A celebration for all regardless of partisan affiliation, Manifest Hope:DC will be a historic inaugural event to match this extraordinary moment in the history of our nation.

Location of Manifest Hope:DC: 3333 M St., NW, Washington, DC, in the historic Georgetown neighborhood of Washington, near the Key Bridge.

Collectors and VIP Preview Evening: January 16
(For Preview, RSVP Lauren Gentile: lauren@irvinecontemporary.com)

touchstone gallery's my space on 7th: 88 artists

In Uncategorized on December 30, 2008 at 2:56 pm

Touchstone Gallery


January 7 – February 7, 2009

Opening Reception and Wine Tasting 

Friday, January 9, 6 – 8:30 pm
My Space on 7th
featuring 88 local artists
My Space on 7th
Two years ago Touchstone Gallery created My Space on 7th. It’s a unique, non-juried opportunity for local artists to exhibit at Touchstone’s gallery. In a short time, My Space on 7th has become a gallery tradition.
The upcoming January exhibition, like the two before it, drew an immediate response. All available spaces (88 artists’s selected 125 spaces for 300 or more artworks) were chosen within hours after registration opened. My Space on 7th is designed to tap into two significant community needs: 1) to give local, often emerging, artists the rare opportunity to exhibit at a very low investment; and 2) to offer collectors the equally rare opportunity to view new and often reasonably priced work.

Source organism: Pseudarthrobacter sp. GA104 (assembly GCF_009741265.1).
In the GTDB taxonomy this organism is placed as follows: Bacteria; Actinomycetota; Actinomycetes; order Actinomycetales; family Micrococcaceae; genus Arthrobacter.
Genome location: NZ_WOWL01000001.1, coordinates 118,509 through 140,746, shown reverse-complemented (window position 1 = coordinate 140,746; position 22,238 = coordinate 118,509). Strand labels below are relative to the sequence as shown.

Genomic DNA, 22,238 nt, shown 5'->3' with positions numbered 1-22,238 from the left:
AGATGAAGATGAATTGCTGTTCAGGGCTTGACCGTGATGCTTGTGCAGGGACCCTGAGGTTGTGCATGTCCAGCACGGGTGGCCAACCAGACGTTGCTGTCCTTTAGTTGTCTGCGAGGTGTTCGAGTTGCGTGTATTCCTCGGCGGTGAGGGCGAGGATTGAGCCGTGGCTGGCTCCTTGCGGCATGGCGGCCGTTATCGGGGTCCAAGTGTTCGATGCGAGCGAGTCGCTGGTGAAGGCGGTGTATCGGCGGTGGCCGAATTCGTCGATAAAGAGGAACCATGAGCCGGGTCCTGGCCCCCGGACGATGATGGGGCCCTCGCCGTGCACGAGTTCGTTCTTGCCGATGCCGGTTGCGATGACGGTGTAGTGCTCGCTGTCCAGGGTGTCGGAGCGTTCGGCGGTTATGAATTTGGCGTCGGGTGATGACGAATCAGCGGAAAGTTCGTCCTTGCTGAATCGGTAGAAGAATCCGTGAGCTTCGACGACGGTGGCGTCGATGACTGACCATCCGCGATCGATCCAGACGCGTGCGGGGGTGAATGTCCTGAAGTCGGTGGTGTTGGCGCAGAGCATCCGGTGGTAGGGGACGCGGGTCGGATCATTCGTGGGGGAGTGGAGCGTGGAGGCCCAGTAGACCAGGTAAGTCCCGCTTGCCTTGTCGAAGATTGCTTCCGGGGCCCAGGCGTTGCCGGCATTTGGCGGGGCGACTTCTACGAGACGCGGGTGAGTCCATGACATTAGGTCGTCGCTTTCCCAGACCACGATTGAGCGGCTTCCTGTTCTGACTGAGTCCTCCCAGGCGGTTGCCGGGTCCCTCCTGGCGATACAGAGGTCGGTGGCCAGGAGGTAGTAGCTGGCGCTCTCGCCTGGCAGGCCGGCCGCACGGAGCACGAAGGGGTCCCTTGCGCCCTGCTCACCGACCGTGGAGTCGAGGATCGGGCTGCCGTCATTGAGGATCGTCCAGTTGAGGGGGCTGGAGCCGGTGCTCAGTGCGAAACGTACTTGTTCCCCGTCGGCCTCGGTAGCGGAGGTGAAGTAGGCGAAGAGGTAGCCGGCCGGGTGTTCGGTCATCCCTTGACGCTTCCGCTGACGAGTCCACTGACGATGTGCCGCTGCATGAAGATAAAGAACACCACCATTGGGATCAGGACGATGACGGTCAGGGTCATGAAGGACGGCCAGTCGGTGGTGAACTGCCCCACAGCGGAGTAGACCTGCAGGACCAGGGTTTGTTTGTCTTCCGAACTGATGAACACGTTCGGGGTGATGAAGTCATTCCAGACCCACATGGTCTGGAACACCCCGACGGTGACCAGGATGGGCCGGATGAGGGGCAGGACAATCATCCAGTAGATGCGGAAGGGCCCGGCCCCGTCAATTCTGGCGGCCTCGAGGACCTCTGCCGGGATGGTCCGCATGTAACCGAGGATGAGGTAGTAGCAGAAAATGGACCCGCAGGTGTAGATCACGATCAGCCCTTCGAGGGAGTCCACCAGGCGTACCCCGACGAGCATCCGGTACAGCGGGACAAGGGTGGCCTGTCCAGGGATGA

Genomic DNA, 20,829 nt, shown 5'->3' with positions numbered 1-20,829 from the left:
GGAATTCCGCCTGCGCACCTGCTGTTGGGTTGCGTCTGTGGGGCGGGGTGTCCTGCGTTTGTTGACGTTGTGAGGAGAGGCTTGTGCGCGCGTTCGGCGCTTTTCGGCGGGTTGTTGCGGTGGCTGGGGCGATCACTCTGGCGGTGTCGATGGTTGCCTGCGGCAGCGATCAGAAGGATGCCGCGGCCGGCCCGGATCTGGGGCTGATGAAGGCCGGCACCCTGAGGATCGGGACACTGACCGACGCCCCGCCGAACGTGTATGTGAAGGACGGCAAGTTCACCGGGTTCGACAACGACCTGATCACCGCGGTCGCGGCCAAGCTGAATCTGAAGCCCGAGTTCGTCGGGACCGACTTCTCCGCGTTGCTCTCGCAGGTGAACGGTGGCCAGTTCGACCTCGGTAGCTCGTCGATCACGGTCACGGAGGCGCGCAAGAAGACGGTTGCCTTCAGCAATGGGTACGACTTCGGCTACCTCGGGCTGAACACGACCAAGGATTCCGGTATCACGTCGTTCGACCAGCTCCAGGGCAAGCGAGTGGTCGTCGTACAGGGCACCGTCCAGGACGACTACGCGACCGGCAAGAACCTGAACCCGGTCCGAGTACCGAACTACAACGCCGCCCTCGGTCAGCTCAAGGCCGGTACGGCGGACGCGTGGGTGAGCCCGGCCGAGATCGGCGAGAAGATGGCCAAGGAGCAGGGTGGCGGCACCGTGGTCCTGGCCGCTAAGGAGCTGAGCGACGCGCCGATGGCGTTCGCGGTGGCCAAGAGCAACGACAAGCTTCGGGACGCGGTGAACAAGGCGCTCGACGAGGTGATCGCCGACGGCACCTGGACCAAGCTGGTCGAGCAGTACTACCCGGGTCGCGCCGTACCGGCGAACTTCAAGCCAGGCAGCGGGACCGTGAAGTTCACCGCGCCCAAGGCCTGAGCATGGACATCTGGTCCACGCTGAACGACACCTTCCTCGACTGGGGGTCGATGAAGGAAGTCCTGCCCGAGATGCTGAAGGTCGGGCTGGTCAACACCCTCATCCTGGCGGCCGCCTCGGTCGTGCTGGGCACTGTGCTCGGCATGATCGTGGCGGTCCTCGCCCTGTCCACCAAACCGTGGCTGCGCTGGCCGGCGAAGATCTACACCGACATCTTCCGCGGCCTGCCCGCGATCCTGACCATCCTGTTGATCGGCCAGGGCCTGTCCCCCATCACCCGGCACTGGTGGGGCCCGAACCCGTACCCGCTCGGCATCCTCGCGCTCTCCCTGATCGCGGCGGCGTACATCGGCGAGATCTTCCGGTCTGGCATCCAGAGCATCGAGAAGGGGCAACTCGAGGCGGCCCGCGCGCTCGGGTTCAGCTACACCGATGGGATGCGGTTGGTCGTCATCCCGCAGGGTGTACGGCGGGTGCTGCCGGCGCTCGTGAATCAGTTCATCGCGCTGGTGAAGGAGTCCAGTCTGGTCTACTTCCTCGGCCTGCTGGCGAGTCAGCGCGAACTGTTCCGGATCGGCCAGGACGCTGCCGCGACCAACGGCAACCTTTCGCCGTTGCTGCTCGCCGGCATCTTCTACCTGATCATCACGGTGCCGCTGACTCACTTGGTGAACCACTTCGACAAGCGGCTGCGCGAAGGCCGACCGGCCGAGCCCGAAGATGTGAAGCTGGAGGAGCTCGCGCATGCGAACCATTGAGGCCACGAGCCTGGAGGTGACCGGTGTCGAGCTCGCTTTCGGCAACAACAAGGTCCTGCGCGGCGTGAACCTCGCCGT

In these difficult times, it is more important than ever to have a thriving local arts scene. Support your local artists and join us at My Space on 7th from January 7 through February 7, 2009.
Artists participating:
Roberta Alberding, Cynthia Angeles, Mia Baila, Amber Baum, Jennifer Beinhacker, Daniel Bell, Patricia S. Bennett, Gary P. Bergel, Olga Berman, Sophie Bethune, Harmon Biddle, Jorge Caceres, Mark Caicedo, Jeff Chyatte, Carol L. Clatterbuck, James Coates, Ceci Cole McInturff, Patricia Correa, Stephen Cromer, Matthew Dailey, Charles Dale, Karen Egbert, Alexander Feshenko, Jill Finsen, Eric Franklin, Oliver Freeman, Eric M. Ginsburg, Idamarie Giusti, Steve Goldenberg, Alexandra Goldschmidt, Joshua F. Gomez, Phil Gross, Catherine Guarne, Regine M. Guillemin, Dede Haas, Justin D. Hoffmann,  Josh Holland, Anne Hornsby, Sandra D. Humphfrey, Neal Hutchko, Angela Iovino, Shahrzad Heyat Jalinous, Jessica Jastrzebski, Dorothy Johnson, Rebecca Kallem, Peter Karp, Jenufa Kent, Angela Kleis, Rebecca J. Kuper, Harvey Kupferburg, Paula B. Lantz, Kay Layne, Gwendolyn L. Lewis, Emery J. Lewis, Andrew Logan, Teresa Roberts Logan, Rusty Lynn, Mary Mallia, Melinda Merinsky, Gerda V. Merwald, Elba A. Molina, Rachel Mooney, Del Moran, Lyonel Moreau, Tisha Myers, Kannan Naik Cangro, Martin Piccariello, Aline Pilar, Wendy Plotkin-Mates, Haydeh Rastin, Marina Reiter, Yelena Rodina, Lisa Rosenstein, Kaitlyn Scott, Paul W. Sharratt, Carole Lyles Shaw, Raju Singh, Brendan Smith, Matthew Smith, Luba Sterlikova, Rachel Sultanik, Sally ShangMing Tsou, Laurie Tylec, Caroline Urbania, Susan Van Pool, Daniel Venne, Paul Vickers, Cory Way, Anthem Wingate, Gwenn Zaberer.